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Suppose that we have four continuous random variables $x,y,z,$ and $v$ and we want to compute the following integral:

$$\int f(x\mid y)f(z\mid x,y)f(v\mid z,x,y)\,dx$$

There are a few conditions:

  1. $f(z\mid x,y) = f(z\mid x)$
  2. $f(v\mid x,y,z) = f(v\mid z,x)$
  3. $f(x\mid y) = \delta_x(x_0\mid y)$

where $\delta_x(x_0\mid y)$ is a Dirac delta function where the value of $x_0$ depends on $y$. Is the following calculation of this integral correct?

$$\int \delta_x(x_0\mid y)f(z\mid x)f(v\mid z,x)\,dx = f(z,v\mid x_0(y))$$

I used $x_0(y)$ since $x_0$ is a function of $y$.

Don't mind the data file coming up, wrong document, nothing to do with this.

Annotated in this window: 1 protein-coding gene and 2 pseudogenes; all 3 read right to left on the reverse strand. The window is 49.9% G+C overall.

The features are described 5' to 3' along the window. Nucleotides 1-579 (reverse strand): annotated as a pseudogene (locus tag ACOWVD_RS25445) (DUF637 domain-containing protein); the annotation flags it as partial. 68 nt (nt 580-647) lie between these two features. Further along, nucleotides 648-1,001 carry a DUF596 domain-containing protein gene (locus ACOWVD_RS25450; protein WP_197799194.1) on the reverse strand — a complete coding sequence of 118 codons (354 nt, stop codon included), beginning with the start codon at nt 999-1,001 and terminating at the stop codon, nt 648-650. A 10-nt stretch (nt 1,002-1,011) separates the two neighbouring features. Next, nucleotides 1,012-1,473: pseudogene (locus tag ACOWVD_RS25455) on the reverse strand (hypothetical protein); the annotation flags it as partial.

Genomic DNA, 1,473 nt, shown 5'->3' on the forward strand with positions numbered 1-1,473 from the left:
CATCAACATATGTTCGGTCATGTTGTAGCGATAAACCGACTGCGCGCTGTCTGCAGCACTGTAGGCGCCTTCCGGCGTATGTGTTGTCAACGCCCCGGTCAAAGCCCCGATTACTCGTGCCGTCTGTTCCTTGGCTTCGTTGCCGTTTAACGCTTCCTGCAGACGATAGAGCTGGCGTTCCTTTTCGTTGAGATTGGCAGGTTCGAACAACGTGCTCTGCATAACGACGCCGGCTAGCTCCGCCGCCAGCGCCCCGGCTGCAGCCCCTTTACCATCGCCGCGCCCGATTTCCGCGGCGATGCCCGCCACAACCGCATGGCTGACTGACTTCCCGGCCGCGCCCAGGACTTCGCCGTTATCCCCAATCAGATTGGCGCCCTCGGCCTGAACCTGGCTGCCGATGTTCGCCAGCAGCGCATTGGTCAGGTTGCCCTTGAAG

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I presume you mean $\delta(x-x_0(y))$ by $\delta_x(x_0(y))$. By Translation property, we have (if $x_0\in\mathcal{X}$): $$\int_\mathcal{X} h(x)\delta(x-x_0)dx=h(x_0)$$ The expression in the integral is a function of $x$, since $v,z$ are regarded as constants in the integral,so we have $h(x)=f(z|x)f(v|z,x)=f(v,z|x)$. Therefore, the result is $h(x_0)$, as in yours: $$h(x_0)=f(v,z|x_0)$$

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